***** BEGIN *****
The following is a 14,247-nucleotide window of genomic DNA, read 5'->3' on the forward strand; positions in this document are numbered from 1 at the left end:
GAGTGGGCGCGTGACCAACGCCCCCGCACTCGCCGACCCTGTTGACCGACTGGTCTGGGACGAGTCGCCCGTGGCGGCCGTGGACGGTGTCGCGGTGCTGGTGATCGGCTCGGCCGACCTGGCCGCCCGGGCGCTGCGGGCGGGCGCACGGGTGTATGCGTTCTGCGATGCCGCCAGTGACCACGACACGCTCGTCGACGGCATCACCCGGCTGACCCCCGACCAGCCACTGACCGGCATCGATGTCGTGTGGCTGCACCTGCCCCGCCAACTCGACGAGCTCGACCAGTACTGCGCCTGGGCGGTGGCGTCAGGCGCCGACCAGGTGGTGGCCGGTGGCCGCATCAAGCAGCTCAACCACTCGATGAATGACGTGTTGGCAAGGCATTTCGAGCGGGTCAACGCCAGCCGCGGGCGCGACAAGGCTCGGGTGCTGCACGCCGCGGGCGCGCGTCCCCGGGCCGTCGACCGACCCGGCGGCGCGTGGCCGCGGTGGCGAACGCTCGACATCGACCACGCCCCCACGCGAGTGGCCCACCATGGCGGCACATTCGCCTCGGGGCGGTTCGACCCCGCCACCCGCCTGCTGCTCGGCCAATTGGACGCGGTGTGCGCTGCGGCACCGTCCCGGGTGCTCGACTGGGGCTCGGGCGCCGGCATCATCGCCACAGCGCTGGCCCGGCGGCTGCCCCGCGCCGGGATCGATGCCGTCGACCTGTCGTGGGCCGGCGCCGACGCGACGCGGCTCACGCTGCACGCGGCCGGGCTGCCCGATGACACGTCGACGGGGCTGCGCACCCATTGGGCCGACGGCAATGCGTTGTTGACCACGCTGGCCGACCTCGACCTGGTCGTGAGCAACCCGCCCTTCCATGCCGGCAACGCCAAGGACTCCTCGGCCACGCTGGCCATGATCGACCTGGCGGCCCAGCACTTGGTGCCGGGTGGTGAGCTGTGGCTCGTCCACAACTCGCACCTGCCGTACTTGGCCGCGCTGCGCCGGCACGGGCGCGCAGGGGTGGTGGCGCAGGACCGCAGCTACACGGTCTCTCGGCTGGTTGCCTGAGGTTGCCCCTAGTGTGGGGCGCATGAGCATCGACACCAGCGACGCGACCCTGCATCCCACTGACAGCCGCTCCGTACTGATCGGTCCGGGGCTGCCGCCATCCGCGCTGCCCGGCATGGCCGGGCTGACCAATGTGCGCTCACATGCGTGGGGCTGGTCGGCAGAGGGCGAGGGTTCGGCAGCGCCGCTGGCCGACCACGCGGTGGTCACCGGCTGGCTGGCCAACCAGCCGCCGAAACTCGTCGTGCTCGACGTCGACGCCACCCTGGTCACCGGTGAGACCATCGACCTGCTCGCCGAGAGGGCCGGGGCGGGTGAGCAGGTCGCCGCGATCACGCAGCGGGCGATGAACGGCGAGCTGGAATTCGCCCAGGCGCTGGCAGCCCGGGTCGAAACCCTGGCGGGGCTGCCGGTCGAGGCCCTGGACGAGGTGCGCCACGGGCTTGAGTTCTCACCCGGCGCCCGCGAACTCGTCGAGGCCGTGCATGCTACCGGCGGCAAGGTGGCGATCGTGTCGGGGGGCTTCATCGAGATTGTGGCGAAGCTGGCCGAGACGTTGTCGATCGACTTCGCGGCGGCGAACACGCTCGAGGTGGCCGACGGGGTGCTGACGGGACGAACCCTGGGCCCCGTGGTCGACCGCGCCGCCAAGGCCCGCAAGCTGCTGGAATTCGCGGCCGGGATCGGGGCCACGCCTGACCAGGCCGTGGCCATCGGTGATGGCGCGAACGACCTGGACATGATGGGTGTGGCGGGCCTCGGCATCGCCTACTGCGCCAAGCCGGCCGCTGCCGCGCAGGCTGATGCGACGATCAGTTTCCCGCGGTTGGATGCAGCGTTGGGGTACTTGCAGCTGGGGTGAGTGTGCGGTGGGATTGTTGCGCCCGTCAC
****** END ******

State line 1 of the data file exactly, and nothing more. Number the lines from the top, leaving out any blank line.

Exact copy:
The following is a 14,247-nucleotide window of genomic DNA, read 5'->3' on the forward strand; positions in this document are numbered from 1 at the left end: